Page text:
Sea animals like crabs, lobster, and fish are dying off at twice the rate of land animals, according to a study published in Nature on Wednesday.

The researchers looked at more than 400 cold-blooded animals on land and sea, including lizards, dragonflies, lobsters, and mussels. They found that creatures that people rely on for food (fish, mollusks, shellfish) are among the most vulnerable, especially in the developing world, where many rely on them for a regular protein source.

From the Guardian:  North American drilling boom threatens big blow to climate efforts, study finds.

Excerpts:

More than half of the world’s new oil and gas pipelines are located in North America, with a boom in US oil and gas drilling set to deliver a major blow to efforts to slow climate change, a new report has found.

Of a total 302 pipelines in some stage of development around the world, 51% are in North America, according to Global Energy Monitor, which tracks fossil fuel activity. A total of $232.5bn in capital spending has been funneled into these North American pipeline projects, with more than $1tn committed towards all oil and gas infrastructure.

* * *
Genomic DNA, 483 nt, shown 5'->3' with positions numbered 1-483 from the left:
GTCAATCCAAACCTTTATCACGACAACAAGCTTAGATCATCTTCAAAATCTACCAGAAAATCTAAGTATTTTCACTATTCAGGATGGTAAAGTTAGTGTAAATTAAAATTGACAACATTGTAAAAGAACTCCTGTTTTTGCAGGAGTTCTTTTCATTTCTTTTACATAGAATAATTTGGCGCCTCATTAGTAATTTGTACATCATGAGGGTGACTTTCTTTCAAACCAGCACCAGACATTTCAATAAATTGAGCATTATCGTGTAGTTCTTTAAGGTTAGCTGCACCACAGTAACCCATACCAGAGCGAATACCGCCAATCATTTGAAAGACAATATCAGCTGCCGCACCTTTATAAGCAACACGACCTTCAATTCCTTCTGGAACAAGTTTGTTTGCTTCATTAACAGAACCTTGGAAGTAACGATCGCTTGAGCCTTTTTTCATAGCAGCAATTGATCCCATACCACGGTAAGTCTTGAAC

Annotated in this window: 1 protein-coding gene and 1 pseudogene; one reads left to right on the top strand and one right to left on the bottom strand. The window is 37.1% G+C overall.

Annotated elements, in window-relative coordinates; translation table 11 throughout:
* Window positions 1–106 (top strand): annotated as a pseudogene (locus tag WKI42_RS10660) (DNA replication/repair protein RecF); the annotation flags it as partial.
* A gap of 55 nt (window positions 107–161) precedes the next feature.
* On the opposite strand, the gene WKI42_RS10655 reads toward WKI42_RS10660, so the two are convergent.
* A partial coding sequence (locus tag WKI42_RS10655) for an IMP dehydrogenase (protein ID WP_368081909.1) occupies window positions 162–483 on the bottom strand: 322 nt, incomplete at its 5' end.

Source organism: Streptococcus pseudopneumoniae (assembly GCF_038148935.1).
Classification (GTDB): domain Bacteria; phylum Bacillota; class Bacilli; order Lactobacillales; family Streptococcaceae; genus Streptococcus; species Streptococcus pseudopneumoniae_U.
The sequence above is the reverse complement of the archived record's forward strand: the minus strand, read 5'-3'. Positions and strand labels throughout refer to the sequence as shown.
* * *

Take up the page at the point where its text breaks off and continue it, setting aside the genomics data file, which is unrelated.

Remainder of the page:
If built, these projects would increase the global number of pipelines by nearly a third and mark out a path of several decades of substantial oil and gas use.

In the US alone, the natural-gas output enabled by the pipelines would result in an additional 559m tons of planet-warming carbon dioxide each year by 2040, above 2017 levels, according to Global Energy Monitor, citing International Energy Agency figures.

From Bloomberg:  Soaked Midwest Farmers Can Blame Warm Pacific for Juicing Storms.

Excerpts:

American farmers raising their fists to the sky this year may be better off directing their ire toward the ocean.